Clear forecasts lead to full tee sheets, so managers are happy to cope with the challenges caused by extended drought.
Chicago-area golf courses have been taking extra steps to keep their facilities playable during that region’s extended drought, reports The Chicago Tribune. Golf professionals and superintendents surveyed for the Tribune’s report said the prolonged dry spell has put business on the upswing, making it important to find ways to keep courses playable to meet the added demand.
“From the golfer’s perspective, drought is great for us because when there’s no rain in the forecast, they start making plans to golf,” said Preston Irwin, Director of Golf at the Schaumburg (Ill.) Golf Club. “But when they see rain, it’s hard to fill the tee sheet.”
Many courses are making up for the lack of rain with extra sprinkling at night and by hand-watering strategic areas during the day, the Tribune reported. Some, like Bolingbrook (Ill.) Golf Club (“The Talk of the Town,” C&RB, Sept. 2007), are pumping thousands of gallons more than usual onto the fairways each day—which the course has the luxury to do because it uses reclaimed water from the village’s water treatment plant, which provides an ample supply, Head Golf Professional Eric Aldrich told the Tribune.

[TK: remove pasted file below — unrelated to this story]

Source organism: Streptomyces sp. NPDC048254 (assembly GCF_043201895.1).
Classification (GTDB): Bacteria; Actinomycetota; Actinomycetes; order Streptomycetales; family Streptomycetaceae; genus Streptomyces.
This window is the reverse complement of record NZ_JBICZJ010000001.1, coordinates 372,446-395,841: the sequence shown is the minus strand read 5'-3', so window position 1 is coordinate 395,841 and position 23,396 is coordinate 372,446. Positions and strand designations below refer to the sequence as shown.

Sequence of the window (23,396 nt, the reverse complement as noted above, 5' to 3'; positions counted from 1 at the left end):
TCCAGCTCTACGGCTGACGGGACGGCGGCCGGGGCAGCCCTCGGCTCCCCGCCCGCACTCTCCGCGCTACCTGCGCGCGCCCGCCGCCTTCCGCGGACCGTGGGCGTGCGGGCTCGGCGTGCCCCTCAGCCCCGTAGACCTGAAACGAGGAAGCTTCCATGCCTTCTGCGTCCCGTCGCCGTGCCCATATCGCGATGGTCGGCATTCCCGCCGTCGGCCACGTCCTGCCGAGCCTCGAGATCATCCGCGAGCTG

Advance planning to cope with the drought has proven to be key for Billy Casper Golf (BCG), which manages the Chicago Park District courses, the Tribune reported.
“We carefully monitor and properly use water in the spring and fall, and it gives us a healthier turf plant that’s able to withstand the heat stress that’s put on it now,” said Bryan Stromme, BCG’s Regional Director of Agronomy.
At Palatine Hills (Ill.) Golf Course, which has battled flooding issues over the years, Course Superintendent Brad Helms said the drought is easier to deal with. “I will take it dry every time, because I can put the water on as needed and I can control it,” Helms said.
While the ground might be firmer than usual, some say that isn’t necessarily bad news for golfers.
“The ball is traveling a little farther on tee shots, and the rough is not as rough,” said Kevin Carlson, Grounds Manager for the Naperville (Ill.) Park District’s two courses. “They can hit the ball and spray it a little more outside the fairway, and they won’t find themselves in a difficult lie because the grass is thinner than it normally is.”
The drought didn’t keep Fred Eberley of Deer Grove, Ill. from playing a round Thursday morning at the Bolingbrook Golf Club.
“If they have beer it’s fine,” Eberley joked to the Tribune’s reporter. “They don’t even have to have water.”